Zelda games have a recurring language. It’s expressed in mechanics like pushing gravestones, charging up sword attacks, finding empty bottles for potions and collecting heart pieces. It’s heard in familiar musical cues when opening a treasure chest, solving a puzzle, or receiving a new item. It’s a language that unifies all the disparate Zelda titles, like the mission of the Eternal Champion, his Black Sword and Companion unify the various incarnations of the character in Michael Moorcock’s books.

The Faron Woods may remind you of the Kokiri Forest from Ocarina of Time. Soaring through the clouds and exploring the floating islands may remind you of sailing the seas in Wind Waker.  The connections between events on the ground and unlocking surprises in the sky may remind you of the relationship between the Light and Dark worlds in Link’s Awakening, and enemies like Stalfos, Bats and Octoroks will take you all the way back to the original Legend of Zelda for the NES.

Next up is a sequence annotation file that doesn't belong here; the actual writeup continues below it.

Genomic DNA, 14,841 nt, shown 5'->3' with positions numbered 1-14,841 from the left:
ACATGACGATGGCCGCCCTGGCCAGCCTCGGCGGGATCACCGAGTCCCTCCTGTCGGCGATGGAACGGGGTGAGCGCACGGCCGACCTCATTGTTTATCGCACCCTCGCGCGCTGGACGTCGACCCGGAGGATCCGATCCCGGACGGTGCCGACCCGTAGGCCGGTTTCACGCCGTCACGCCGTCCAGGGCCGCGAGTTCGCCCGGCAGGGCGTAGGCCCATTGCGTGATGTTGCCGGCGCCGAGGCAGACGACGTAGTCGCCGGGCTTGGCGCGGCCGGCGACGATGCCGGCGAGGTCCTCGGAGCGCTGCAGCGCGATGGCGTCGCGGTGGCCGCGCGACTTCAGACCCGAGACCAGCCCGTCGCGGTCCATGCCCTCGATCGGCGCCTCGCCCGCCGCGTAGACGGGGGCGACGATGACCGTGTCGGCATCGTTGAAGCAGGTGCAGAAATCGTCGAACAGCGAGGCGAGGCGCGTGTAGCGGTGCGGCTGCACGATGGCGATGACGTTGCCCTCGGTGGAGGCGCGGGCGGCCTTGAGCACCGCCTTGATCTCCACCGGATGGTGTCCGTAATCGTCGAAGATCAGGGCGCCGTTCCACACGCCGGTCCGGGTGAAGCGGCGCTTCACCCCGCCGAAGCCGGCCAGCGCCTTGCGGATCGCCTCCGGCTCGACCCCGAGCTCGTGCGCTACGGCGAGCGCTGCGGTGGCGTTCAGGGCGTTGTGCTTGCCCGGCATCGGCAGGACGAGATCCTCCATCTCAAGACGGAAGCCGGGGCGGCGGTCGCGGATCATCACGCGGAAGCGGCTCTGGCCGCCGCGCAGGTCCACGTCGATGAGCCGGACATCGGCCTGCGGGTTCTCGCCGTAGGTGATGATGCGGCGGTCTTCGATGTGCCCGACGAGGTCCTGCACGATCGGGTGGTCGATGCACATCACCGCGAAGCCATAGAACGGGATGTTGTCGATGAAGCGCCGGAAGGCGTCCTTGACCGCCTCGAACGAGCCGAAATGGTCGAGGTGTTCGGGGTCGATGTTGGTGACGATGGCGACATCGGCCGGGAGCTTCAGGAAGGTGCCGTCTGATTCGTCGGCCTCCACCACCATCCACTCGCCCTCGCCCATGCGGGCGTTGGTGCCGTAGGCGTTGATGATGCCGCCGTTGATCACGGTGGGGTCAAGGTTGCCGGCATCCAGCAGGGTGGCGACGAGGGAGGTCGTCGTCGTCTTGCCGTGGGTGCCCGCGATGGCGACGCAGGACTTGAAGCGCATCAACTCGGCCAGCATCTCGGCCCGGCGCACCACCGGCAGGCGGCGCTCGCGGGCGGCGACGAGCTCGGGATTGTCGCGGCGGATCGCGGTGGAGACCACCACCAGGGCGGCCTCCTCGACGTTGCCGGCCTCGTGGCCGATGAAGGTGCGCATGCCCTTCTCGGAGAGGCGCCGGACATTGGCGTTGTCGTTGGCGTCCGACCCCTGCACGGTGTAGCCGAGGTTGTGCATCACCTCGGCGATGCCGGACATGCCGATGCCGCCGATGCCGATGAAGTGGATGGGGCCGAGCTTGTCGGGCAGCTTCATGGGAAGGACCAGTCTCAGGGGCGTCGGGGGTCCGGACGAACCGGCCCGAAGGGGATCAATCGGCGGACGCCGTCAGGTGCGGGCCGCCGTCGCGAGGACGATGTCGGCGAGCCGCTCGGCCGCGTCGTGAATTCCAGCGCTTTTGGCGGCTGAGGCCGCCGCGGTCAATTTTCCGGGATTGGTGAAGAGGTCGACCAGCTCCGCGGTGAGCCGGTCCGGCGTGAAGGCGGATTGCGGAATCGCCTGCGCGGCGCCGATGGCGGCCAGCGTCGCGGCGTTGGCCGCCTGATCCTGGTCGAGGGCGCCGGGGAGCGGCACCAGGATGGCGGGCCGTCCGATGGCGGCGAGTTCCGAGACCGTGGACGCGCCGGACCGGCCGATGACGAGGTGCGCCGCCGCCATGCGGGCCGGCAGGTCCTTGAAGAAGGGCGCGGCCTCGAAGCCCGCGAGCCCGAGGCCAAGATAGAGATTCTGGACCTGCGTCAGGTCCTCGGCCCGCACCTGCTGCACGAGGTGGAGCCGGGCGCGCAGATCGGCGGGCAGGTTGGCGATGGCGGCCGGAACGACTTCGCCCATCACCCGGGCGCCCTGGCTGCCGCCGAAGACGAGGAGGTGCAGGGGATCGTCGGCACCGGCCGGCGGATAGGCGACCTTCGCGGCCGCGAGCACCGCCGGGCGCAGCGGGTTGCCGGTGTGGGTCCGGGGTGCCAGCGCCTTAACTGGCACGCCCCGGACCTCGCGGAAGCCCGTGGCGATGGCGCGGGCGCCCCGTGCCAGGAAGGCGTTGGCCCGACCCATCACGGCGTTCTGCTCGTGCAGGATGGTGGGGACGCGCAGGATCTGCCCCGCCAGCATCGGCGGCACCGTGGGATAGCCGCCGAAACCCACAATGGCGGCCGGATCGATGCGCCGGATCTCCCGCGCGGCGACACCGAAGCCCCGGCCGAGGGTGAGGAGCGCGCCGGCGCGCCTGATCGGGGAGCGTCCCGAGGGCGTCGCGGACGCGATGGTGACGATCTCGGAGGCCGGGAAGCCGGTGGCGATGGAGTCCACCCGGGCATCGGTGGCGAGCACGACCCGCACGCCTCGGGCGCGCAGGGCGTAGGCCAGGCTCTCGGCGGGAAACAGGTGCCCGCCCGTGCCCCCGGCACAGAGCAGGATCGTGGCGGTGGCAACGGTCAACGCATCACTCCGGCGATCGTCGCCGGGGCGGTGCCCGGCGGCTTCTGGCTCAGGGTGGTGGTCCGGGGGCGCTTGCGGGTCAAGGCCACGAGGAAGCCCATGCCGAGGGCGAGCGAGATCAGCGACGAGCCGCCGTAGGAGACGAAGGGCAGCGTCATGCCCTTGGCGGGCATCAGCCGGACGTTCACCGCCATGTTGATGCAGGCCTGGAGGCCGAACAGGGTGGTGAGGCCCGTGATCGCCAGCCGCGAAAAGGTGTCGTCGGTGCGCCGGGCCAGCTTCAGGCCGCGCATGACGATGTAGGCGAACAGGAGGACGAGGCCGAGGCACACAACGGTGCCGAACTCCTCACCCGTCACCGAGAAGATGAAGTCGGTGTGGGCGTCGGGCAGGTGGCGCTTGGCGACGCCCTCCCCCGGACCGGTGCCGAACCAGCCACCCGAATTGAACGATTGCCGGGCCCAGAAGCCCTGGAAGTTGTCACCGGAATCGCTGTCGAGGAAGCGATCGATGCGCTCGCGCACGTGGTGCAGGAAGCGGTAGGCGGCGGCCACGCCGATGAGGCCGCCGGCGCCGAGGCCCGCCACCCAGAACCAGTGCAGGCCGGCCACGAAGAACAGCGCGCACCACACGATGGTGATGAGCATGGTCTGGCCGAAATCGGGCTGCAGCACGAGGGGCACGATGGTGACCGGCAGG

If you are a fan of The Legend of Zelda series you will love Skyward Sword because it speaks the same language and takes you through the same sorts of adventures you’ve been enjoying for 25 years.


Dennis Scimeca is a freelance writer from Boston, MA, and a contributor to G4, Gamasutra, GamePro, and The Escapist. Reach him through his blog, Punching Snakes, or follow him on Twitter: @DennisScimeca.

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